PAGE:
Rafi Mohammed

Razor-Razor Blades, PlayStation 3-Game Cartridges, CDs-Rock Concerts: Pricing Products with Correlated Demands

Posted on December 15th, 2006 (0 Comments)

Pricing products with correlated demands poses a unique challenge for companies. The concept of “correlated demands” is not as complex as the phrase implies. Correlated demand simply means that demand for one product is related (influenced) to sales of another product. A classic example is razor and razor blade sales. Demand for razor blades is directly tied to how many customers purchase a razor. As a result, a fundamental pricing axiom is to set low prices on razors (attract as many customers as possible) and make your money from razor blade sales. Sony has taken this pricing axiom to the next level. Sony recently released its long awaited PlayStation 3 (PS 3) in two versions: a 20GB model priced at $499 and a 60GB model priced at $599. Here’s what’s interesting: industry insiders estimate that Sony loses $306.85 on each 20GB model and loses $241.35 on each 60GB model it sells. Pretty unbelievable, don’t you think? Sony incurs these significant losses in hopes that once a gamer purchases a PS 3, it can make up these losses and rack up profits from game cartridge sales.

Suppose that Sony only profited from game console sales and did not make money from cartridge sales. Well…there’d be no way that it’d sell PS 3 consoles at a loss! If this were the case, Sony would raise prices on PS 3 consoles (thus reducing demand) and as a result, sales for game cartridges would suffer.

Companies that control both correlated demand products tend to price the “razor product” lower and the “razor blade” product the same or higher. “Razor blade” prices can be increased to capitalize on additional demand generated from lower priced “razor” sales. Just to be clear, the “razor product” does not have to be priced at a loss, it just should be priced lower than if “razors” and “razor blades” are sold by two independent companies.

The music industry is a classic example of pricing products with correlated demand. Successful musicians profit from CD, concert, merchandise, ring tones, and commercial sales. For most artists, demand for ancillary products (concerts, ring tones, merchandise, and commercials) is correlated with CD sales. Much like pharmaceutical companies invest for their next blockbuster drug, music companies heavily invest (recording, publicity, marketing) to make an artist a blockbuster star. Mass adoption of an artist’s CDs is a key driver for ancillary products sales. Interestingly enough, music companies typically do not profit from these ancillary products, despite playing a significant role in creating demand for these products.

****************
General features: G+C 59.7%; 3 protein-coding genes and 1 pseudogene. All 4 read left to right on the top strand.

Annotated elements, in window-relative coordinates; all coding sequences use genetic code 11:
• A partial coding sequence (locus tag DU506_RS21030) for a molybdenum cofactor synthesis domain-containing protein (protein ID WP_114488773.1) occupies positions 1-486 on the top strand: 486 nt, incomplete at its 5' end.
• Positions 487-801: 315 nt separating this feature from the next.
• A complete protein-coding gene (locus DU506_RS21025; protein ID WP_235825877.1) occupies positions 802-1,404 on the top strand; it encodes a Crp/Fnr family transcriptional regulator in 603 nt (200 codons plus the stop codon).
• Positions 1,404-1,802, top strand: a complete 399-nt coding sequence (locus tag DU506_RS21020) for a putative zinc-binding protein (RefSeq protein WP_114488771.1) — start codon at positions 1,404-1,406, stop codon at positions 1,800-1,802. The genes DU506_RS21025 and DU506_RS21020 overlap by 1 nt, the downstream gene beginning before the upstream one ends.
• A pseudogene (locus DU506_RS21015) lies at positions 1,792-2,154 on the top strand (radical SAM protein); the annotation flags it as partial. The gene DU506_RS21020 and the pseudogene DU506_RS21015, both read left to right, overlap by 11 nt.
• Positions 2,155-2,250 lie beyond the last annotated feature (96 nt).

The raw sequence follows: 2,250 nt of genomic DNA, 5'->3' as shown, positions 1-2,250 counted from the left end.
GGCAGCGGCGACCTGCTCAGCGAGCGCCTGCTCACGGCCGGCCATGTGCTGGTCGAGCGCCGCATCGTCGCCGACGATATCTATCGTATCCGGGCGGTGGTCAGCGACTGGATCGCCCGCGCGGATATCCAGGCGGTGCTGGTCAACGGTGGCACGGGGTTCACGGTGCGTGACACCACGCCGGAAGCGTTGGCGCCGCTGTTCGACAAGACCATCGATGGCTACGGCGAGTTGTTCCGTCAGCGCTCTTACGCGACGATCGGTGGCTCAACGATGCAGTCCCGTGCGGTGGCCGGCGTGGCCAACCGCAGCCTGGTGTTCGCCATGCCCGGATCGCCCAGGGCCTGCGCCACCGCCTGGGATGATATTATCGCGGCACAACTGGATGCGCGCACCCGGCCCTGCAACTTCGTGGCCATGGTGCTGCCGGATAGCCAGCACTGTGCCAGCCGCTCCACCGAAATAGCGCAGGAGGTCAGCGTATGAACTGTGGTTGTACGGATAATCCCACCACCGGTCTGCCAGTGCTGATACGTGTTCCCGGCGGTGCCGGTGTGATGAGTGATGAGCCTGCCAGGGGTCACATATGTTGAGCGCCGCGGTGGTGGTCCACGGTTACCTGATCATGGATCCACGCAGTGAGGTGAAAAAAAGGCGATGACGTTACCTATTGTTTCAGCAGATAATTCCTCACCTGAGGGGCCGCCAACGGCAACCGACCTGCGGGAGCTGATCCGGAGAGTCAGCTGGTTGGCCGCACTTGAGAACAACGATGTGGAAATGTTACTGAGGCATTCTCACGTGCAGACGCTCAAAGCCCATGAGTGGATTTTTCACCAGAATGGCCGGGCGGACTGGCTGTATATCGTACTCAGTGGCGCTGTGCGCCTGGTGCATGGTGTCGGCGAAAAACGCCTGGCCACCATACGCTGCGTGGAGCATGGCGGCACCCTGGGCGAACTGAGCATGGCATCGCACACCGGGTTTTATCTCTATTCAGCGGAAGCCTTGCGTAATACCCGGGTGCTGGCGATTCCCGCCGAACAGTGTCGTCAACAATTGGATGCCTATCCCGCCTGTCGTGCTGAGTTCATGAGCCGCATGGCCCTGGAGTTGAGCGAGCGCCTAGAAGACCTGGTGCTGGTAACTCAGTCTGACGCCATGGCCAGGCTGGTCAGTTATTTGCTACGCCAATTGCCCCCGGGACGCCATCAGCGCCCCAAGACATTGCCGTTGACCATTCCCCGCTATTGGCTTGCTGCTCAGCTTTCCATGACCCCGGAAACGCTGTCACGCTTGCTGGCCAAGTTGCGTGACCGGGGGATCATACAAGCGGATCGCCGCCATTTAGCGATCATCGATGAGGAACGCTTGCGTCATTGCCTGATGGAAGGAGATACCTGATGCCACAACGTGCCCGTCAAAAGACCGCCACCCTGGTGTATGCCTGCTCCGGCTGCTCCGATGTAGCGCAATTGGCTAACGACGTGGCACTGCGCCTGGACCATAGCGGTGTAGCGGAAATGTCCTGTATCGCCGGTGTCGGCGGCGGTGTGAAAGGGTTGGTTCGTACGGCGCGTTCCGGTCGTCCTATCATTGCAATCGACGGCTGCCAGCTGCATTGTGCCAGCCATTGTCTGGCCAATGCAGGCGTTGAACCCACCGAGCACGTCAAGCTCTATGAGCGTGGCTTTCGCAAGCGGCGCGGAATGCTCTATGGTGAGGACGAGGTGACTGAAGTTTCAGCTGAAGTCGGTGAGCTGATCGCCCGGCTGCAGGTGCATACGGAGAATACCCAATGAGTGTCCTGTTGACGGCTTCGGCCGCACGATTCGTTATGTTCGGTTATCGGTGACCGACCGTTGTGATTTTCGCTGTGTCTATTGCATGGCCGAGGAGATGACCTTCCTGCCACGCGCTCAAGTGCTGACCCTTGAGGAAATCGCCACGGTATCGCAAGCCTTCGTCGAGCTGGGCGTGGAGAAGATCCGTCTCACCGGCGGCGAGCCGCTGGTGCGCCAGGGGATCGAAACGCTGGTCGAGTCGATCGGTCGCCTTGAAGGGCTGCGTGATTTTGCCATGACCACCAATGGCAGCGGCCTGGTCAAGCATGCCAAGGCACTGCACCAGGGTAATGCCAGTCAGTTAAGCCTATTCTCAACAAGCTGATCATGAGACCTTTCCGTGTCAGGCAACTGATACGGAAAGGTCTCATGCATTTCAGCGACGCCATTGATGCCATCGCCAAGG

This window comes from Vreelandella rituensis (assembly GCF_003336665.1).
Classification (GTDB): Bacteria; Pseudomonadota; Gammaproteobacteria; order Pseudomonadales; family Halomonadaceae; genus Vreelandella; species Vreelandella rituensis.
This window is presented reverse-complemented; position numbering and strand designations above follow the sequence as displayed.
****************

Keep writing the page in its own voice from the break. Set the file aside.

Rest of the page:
Jeff Leeds, a New York Times writer, recently wrote a fascinating article titled Squeezing Money from Music. Jeff mentioned that music companies are now demanding that new artists share profits from these ancillary products. Here’s what’s interesting, if this model of profiting from all of an artist’s income streams catches on, music companies will have a financial incentive to lower CD prices. Additionally, with new profit as a carrot, music companies will invest more to promote artists. It’s a classic correlated product demand pricing issue: CDs are the razors that bring in the profits from razor blades (concerts, ring tones, merchandise, advertisements). Lower prices will also promote growth in the faltering music industry - music companies will be able to better compete against low priced iTunes single sales and piracy. Fans benefit from lower CD prices, music companies & artists make more profit – what’s not to love about correlated demand product pricing?

An important footnote to keep in mind, the tie between CD sales and ancillary products is strongest for up-and-coming bands. For these bands, fans go to concerts to hear the latest hits being played on the radio. For well-established acts like the Rolling Stones, new CD sales don’t have as much of an impact on ancillary sales. Despite garnering rave reviews for their new CD titled A Bigger Bang, my bet is that like myself, most fans attend a Rolling Stones concert to relive classics such as Satisfaction, Midnight Rambler, and Honky Tonk Woman.

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